The Spirit stopped beside one little knot of business men. Observing that the hand was pointed to them, Scrooge advanced to listen to their talk.
“No,” said a great fat man with a monstrous chin, “I don’t know much about it, either way. I only know he’s dead.”
“When did he die?” inquired another.
“Last night, I believe.”
“Why, what was the matter with him?” asked a third, taking a vast quantity of snuff out of a very large snuff-box. “I thought he’d never die.”
“God knows,” said the first, with a yawn.
“What has he done with his money?” asked a red-faced gentleman with a pendulous excrescence on the end of his nose, that shook like the gills of a turkey-cock.
“I haven’t heard,” said the man with the large chin, yawning again. “Left it to his company, perhaps. He hasn’t left it to me. That’s all I know.”
This pleasantry was received with a general laugh.
“It’s likely to be a very cheap funeral,” said the same speaker; “for upon my life I don’t know of anybody to go to it. Suppose we make up a party and volunteer?”
“I don’t mind going if a lunch is provided,” observed the gentleman with the excrescence on his nose. “But I must be fed, if I make one.”
“Well, I am the most disinterested among you, after all,” said the first speaker, “for I never wear black gloves, and I never eat lunch. But I’ll offer to go, if anybody else will. When I come to think of it, I’m not at all sure that I wasn’t his most particular friend; for we used to stop and speak whenever we met. Bye, bye!”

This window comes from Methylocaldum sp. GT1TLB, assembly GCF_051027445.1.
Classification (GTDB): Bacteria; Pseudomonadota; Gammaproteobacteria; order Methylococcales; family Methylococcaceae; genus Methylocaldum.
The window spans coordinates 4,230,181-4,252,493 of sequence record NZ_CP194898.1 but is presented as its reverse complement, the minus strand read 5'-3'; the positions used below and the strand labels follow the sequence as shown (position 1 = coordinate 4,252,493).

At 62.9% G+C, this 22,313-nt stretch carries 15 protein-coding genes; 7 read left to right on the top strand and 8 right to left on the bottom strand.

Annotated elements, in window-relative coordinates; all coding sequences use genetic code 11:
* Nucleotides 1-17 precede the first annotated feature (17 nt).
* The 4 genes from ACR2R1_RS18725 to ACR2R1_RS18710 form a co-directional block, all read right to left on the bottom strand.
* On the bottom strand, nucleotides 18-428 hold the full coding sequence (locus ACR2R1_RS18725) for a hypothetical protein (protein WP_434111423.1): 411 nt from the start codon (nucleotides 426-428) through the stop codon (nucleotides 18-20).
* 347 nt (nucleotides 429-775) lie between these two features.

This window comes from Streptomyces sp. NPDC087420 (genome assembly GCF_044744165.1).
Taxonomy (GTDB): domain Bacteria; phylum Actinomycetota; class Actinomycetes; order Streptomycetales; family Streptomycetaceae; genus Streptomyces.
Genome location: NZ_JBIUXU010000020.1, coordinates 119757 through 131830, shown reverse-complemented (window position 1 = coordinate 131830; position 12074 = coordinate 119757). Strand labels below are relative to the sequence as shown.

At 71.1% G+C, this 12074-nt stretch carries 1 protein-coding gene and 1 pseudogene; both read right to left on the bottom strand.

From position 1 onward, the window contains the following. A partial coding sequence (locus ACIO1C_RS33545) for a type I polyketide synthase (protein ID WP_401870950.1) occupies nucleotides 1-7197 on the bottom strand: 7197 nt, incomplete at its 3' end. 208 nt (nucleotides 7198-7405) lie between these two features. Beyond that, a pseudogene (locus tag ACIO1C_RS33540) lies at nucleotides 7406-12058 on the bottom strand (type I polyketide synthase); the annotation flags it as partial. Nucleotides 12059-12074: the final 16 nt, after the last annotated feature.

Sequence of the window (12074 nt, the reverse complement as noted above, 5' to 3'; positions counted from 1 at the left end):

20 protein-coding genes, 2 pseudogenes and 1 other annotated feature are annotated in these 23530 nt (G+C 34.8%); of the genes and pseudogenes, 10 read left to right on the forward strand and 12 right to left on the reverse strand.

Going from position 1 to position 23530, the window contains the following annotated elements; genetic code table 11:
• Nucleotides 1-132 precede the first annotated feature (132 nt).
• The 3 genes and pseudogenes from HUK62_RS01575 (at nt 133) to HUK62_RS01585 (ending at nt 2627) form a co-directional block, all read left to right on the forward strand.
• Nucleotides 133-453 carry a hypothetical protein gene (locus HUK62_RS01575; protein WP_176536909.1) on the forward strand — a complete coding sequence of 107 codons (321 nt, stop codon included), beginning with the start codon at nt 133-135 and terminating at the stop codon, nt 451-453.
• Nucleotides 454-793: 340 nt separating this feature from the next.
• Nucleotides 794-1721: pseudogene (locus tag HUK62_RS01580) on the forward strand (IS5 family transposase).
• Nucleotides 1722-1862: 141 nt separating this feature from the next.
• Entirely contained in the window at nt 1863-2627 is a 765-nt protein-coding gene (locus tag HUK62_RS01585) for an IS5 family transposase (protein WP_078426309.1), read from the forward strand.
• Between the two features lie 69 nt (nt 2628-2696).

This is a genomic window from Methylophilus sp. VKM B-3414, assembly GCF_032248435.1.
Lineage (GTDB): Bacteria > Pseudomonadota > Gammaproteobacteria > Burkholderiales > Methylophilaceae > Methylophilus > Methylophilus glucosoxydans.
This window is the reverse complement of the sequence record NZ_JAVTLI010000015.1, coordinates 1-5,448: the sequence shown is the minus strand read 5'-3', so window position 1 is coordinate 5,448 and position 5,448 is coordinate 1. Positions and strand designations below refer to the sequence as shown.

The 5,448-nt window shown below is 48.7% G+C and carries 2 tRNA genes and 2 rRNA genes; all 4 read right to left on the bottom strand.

The Spirit takes Scrooge off to hear another conversation between businessmen Scrooge knew personally. They are glibly unperturbed by news of his death. Then there’s the scene with the petty thieves fencing items stolen from his deathbed, and then this:
“If there is any person in the town, who feels emotion caused by this man’s death,” said Scrooge quite agonised, “show that person to me, Spirit, I beseech you!”
The Phantom spread its dark robe before him for a moment, like a wing; and withdrawing it, revealed a room by daylight, where a mother and her children were.
She was expecting some one, and with anxious eagerness; for she walked up and down the room; started at every sound; looked out from the window; glanced at the clock; tried, but in vain, to work with her needle; and could hardly bear the voices of the children in their play.
At length the long-expected knock was heard. She hurried to the door, and met her husband; a man whose face was careworn and depressed, though he was young. There was a remarkable expression in it now; a kind of serious delight of which he felt ashamed, and which he struggled to repress.
He sat down to the dinner that had been hoarding for him by the fire; and when she asked him faintly what news (which was not until after a long silence), he appeared embarrassed how to answer.
“Is it good?” she said, “or bad?”—to help him.
“Bad,” he answered.
“We are quite ruined?”
“No. There is hope yet, Caroline.”
“If he relents,” she said, amazed, “there is! Nothing is past hope, if such a miracle has happened.”
“He is past relenting,” said her husband. “He is dead.”